A- as far as cinema adaption etc. is concerned, any use entails the purchase of rights. This is outside the realms of fair use and copyleft. Our notice permits fair use but obliges those who want to use our work for the sake of gain to negotiate with us. This protection is absolutely necessary to prohibit any exploitation or parasitic use of our work. The struggle against exploitation, the fight for a fair remuneration of labour, is the cornerstone of the history of the Left, the trade unions and social emancipation.
B - as far as sale of the text is concerned, we deem it as unfair to make other people pay for something that was gotten for free, e.g. downloaded from our website. By what right would anyone ask money, since there was neither any work to reward nor investment to recover?
If people have to pay for fair use, that's no fair use. Should libraries charge for books instead of allowing people to look them up for free or even borrow them, they wouldn't be libraries, they'd be bookstores.
We think that the only licit, reasonable reward is the refund of expenses (photocopies, purchase of a CD-Rom etc.).
This is the main difference between our application of the copyleft principle and the one represented by GPL and GFDL. Of course these licenses contain some formulations that match our praxis, but they contain others that are in stark contrast with it, like this one:
"You may copy and distribute the Document in any medium, either commercially or noncommercially, provided that this License, the copyright notices, and the license notice saying this License applies to the Document are reproduced in all copies, and that you add no other conditions whatsoever to those of this License. You may not use technical measures to obstruct or control the reading or further copying of the copies you make or distribute. However, you may accept compensation in exchange for copies." (emphasis mine, http://www.gnu.org/licenses/fdl.txt)
We think that this GFDL article does not give a sufficient answer for the specific features of an editorial product. At the end of the day, GFDL is an attempt to adapt GPL, which was developed in the context of software programming.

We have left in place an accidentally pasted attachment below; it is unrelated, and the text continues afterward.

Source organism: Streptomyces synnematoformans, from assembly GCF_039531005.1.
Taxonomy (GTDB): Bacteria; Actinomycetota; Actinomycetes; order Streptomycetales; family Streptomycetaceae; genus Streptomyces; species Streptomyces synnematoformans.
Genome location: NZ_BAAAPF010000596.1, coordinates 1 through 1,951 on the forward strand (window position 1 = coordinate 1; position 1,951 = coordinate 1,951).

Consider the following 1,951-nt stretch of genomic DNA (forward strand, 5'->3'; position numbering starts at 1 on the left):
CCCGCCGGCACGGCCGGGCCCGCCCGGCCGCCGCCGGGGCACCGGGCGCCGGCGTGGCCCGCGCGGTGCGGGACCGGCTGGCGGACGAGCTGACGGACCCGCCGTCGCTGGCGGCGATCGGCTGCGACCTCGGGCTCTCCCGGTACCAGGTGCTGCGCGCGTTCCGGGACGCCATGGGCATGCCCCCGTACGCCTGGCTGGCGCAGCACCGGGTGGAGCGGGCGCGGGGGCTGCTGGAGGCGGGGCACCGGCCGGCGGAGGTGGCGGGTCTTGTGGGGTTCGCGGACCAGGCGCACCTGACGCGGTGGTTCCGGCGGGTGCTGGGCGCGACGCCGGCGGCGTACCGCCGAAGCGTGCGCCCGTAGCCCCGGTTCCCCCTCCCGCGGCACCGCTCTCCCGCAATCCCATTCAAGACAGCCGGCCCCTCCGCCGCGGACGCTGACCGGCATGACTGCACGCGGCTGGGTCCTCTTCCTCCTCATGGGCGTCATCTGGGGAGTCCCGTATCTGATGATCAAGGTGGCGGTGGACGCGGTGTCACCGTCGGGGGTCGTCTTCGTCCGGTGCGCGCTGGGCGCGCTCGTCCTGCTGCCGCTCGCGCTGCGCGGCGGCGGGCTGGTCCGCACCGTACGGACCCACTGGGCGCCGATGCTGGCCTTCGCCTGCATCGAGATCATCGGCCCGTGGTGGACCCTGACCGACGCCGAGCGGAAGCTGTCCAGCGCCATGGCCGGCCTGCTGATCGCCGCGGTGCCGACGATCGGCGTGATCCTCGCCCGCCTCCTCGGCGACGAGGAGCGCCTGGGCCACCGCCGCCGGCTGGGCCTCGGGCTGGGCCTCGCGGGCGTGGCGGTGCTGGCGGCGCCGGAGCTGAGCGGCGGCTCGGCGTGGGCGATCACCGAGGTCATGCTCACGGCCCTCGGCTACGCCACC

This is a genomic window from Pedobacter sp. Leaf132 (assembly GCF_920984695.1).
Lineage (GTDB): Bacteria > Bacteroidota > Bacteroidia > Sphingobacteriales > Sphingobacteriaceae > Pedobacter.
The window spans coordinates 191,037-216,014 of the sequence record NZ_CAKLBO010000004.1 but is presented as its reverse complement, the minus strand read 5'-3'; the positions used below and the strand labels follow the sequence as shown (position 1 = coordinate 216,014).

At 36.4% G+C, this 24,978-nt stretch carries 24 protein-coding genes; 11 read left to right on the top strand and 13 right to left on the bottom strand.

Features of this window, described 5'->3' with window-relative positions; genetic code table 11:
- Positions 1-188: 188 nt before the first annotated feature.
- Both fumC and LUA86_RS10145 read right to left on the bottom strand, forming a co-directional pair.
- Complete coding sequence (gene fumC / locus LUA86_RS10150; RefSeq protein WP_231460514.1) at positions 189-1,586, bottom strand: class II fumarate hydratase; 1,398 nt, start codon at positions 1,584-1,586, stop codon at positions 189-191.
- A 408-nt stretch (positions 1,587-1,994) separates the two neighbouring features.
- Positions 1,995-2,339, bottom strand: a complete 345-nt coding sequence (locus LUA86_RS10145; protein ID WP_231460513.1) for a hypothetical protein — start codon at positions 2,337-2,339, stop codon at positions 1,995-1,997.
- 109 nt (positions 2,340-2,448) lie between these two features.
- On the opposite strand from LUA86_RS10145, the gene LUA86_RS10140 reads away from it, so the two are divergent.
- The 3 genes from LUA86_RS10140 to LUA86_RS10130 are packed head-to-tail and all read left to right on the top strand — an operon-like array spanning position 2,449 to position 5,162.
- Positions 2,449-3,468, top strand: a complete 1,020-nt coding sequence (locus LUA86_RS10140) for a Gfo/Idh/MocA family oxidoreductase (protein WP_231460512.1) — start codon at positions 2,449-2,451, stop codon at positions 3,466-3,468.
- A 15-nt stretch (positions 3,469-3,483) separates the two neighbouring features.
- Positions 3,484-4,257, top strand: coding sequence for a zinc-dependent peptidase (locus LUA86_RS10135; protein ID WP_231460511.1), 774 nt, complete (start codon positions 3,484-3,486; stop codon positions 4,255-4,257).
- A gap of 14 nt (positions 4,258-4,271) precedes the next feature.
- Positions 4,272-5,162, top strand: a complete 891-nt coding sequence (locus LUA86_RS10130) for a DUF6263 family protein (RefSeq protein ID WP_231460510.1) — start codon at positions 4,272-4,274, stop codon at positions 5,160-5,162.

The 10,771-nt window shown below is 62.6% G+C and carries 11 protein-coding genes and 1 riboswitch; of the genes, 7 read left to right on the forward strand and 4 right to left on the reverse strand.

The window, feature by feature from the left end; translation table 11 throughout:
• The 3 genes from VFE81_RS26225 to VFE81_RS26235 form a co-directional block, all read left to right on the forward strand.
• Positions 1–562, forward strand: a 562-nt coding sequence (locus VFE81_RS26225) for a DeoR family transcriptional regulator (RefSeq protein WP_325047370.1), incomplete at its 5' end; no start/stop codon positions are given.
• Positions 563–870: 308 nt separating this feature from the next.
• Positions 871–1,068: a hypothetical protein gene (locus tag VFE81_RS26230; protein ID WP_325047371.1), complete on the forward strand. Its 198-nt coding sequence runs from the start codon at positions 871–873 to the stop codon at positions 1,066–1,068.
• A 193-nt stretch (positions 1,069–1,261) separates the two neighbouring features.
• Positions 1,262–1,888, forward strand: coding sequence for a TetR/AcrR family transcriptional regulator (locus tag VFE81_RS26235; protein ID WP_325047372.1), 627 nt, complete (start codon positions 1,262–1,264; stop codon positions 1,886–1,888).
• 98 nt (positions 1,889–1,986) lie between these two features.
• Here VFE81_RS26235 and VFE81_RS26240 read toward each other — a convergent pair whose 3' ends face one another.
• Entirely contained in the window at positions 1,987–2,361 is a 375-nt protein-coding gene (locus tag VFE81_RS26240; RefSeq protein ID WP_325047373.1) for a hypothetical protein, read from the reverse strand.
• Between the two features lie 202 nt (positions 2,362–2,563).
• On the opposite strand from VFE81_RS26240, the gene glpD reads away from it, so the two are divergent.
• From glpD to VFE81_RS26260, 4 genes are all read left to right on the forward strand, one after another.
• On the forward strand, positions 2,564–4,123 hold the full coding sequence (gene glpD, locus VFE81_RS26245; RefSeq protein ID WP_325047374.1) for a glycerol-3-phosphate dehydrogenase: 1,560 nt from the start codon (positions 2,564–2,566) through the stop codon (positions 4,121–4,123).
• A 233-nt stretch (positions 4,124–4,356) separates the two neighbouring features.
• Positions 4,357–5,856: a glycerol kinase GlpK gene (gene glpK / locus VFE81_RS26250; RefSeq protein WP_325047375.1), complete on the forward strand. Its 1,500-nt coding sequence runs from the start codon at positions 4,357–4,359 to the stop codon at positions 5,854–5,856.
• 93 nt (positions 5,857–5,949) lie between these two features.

In the manifold world of cultural production many experiments are yet to be done in order to find a reliable and effective application of copyleft. Our notice is also far from being perfect, it is still too vague, it must be discussed and improved. Cultural production is multifarious, technologies are so different from each other, languages are nomadic and the ways of consumption are multiform.
As a cultural product, software is very different from a novel.
In the case of novels, even if authors have the duty to explain their methods and the genesis of a book in full details (which is tantamount to making its "source code" available for other people to modify it), we don't think that this is the focus of experimentation. Unlike in the realm of free software, where the emphasis lays on re-programmation and modification, in the realm of books to read a novel is still more important than to change it.
Logically speaking, it is sensible and legitimate that a programmer charges people for providing them with the software s/he modified: that money is the reward for the work s/he's done.
On the contrary, as we wrote above, it would strike us as senseless and illegitimate to charge people for something they can alternatively get for free.
Anyway, what matters is that we all keep working on the sharing of knowledge and the social use of cultural products. You may call it "copyleft", you may call it "fair use", you may call it "Frank" or "Susan", it's not important. The principle is the same underneath all applications.
25 April 2003, 58th Anniversary of the Liberation of Italy from the Nazi occupation.
For further details check "Copyleft Explained to Children" and "Publishers have everything to gain by adopting copyleft".